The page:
By Tim Weber
Business editor, BBC News website
Yahoo chief executive Terry Semel has been sidelined, and search engine co-founder Jerry Yang is taking the reins - but can he revitalise the struggling company?
Jerry Yang was a student when he co-founded Yahoo
Let's make no bones about it: Yahoo is an internet giant.
The company has an annual turnover of $3.2bn, 12,000 employees and more than 500 million unique users.
Not bad for a venture that started as a small web site run by a couple of undergraduate students at Stanford University, listing cool internet links.
And yet, and yet.
Compared to market leader Google, Yahoo is nearly an also-ran. The two companies may be roughly equivalent in terms of staff and audience numbers - but Google's sales are 50% higher, and its profits four times that of its older rival.
And that's the reason why all is not well in Sunnyvale, California, at the headquarters of Yahoo.
When Jerry Yang and fellow student David Filo founded Yahoo 13 years ago, they made all the right moves.
They understood the internet and had all the bright ideas, but got professional managers in to run the operation. That helped Yahoo to both attract investors and grow at a stunning pace.
When the first internet bubble burst they made what seemed to be the next clever move - hiring Terry Semel, the co-chief executive of old-media giant Warner.
The man understood content, Hollywood, audiences - and was supposed to take Yahoo to the next level.
Mr Semel quickly proceeded to turn Yahoo into a media and content company fit for the internet age.
On paper (or the computer screen) it seemed to be a great strategy.
There was just one hitch: Yahoo's problem was not the lack of content.
Terry Semel tried to turn Yahoo into a media company
Rather, it was the fact that Yahoo failed to focus on its core business: helping web users to find information.
While Mr Semel accumulated content, Yahoo's website got ever more cluttered and difficult to navigate, and the quality of its search engine fell well behind that of archrival Google.
This is the main reason for Yahoo's underperformance: Google's search results made Yahoo's endless lists of sorted results somewhat irrelevant.
When Yahoo realised that it had to improve both its design and search, it was too late. Buying several smaller search engines - from Altavista to Inktomi - did little to improve results.
Google, meanwhile, continued to build on its lead by drawing users ever closer into its universe, offering a multitude of tools - from e-mail to online word processors - that were always a cut above Yahoo's offerings.
Google had realised that it didn't need to create its own output. It does not have to compete with the best the web has to offer as long as its software developers are able to write the algorithms that allow readers to find the content that is highly relevant to their needs.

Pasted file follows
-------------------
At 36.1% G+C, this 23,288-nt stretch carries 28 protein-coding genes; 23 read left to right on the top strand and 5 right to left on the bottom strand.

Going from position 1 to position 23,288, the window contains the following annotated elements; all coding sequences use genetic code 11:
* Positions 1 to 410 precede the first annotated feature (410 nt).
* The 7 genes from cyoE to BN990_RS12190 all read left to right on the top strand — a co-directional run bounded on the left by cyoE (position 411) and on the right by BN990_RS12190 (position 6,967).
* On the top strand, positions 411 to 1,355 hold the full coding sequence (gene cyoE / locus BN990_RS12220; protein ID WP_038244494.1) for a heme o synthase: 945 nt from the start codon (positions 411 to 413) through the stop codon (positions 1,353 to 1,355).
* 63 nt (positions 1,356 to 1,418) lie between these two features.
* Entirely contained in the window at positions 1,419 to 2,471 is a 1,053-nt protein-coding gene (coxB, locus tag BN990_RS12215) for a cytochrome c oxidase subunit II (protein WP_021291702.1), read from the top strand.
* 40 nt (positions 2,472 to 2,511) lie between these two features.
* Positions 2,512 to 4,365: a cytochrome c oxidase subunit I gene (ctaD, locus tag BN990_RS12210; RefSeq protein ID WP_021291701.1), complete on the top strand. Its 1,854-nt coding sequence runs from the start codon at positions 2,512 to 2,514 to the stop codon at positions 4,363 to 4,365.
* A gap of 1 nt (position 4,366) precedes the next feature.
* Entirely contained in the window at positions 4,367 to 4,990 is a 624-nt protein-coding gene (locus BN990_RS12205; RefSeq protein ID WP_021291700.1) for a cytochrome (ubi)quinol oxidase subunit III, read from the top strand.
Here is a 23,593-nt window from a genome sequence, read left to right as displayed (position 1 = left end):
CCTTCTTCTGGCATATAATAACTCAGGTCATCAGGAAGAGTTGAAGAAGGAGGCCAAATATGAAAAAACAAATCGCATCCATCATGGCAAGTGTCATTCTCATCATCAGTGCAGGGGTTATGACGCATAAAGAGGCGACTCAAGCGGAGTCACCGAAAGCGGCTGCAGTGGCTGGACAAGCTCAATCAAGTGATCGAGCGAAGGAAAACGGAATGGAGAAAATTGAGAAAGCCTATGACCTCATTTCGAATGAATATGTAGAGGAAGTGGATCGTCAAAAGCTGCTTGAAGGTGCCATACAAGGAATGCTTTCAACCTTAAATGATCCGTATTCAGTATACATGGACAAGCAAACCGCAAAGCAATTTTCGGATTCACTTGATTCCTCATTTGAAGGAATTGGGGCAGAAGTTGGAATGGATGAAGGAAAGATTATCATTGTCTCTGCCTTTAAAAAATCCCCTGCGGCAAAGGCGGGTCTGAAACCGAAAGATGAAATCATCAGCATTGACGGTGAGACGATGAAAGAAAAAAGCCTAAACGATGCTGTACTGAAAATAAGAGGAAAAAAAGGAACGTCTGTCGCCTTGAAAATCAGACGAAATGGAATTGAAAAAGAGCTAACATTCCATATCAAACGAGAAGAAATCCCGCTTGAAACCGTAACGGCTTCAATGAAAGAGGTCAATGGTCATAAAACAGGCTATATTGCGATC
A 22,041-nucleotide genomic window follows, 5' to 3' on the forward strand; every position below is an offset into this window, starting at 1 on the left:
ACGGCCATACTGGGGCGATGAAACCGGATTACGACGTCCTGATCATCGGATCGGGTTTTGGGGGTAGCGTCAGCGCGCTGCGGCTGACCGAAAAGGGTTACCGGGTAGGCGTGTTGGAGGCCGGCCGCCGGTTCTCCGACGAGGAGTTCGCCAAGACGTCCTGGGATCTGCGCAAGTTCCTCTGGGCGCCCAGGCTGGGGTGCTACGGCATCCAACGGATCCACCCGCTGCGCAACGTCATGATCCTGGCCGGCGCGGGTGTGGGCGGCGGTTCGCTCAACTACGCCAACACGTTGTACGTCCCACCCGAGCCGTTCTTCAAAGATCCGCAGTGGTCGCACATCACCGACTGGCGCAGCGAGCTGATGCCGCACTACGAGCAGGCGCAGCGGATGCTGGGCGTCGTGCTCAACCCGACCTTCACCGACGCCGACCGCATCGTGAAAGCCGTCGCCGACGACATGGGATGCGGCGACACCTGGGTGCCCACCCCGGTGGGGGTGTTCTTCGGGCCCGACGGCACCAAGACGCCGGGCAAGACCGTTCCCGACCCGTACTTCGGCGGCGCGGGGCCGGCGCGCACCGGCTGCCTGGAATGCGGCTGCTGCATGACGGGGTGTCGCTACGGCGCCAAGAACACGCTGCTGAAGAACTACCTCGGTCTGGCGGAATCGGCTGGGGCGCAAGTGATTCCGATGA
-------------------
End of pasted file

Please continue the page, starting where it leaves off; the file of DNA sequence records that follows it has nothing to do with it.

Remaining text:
No wonder people say that they have "googled" something. They don't ask "Did you yahoo today?".
Yahoo's broken business model
Most importantly though, Yahoo failed to match the success of Google's biggest money spinner - paid search advertising.
Next to every Google (or Yahoo or MSN) search, users also get a few sponsored links. Every click on such a link is money in the bank for the search company.
Google's strategy was counter-intuitive - but ultimately successful. It deliberately limited the number of links on offer.
What might have looked to some like turning down good business has actually ended up driving more click-throughs - and thus more money.
In contrast, Yahoo failed to turn its higher number of users and page impressions into equally healthy profits.
And given the fact that Yahoo deems itself to be a web portal, it inexplicably failed to get into social networking.
Less than a year ago, Yahoo identified the problem, and devised a strategy to fight back.
Code-named "Panama", a new paid link strategy was supposed to trigger the turnaround. But it was much delayed, and initially produced mediocre results.
Yahoo says that Panama now beats expectations. That may explain why head of advertising Susan Decker has been promoted to company president.
Going one better
But 13 years after Yahoo was launched, has Jerry Yang learned enough to run the company?
More importantly, has the 38-year-old got the vision and strategy that can give the online media firm the focus it needs to score with its users?
For him, this is probably not about spending money. With $2.2bn in the bank, he is deemed to be the world's 432nd richest person.
It's rather that in Silicon Valley money is a measure of success. And the two Google founders, Sergey Brin and Larry Page, are much much richer - simply by building a better business.
Yahoo will have to make itself more relevant to its users again - by helping them to navigate the internet intuitively.
And - with banner advertising suffering sharp declines - it has to finally crack paid search advertising.
Jerry Yang will be itching to prove that he can go one better than his fellow Stanford alumni.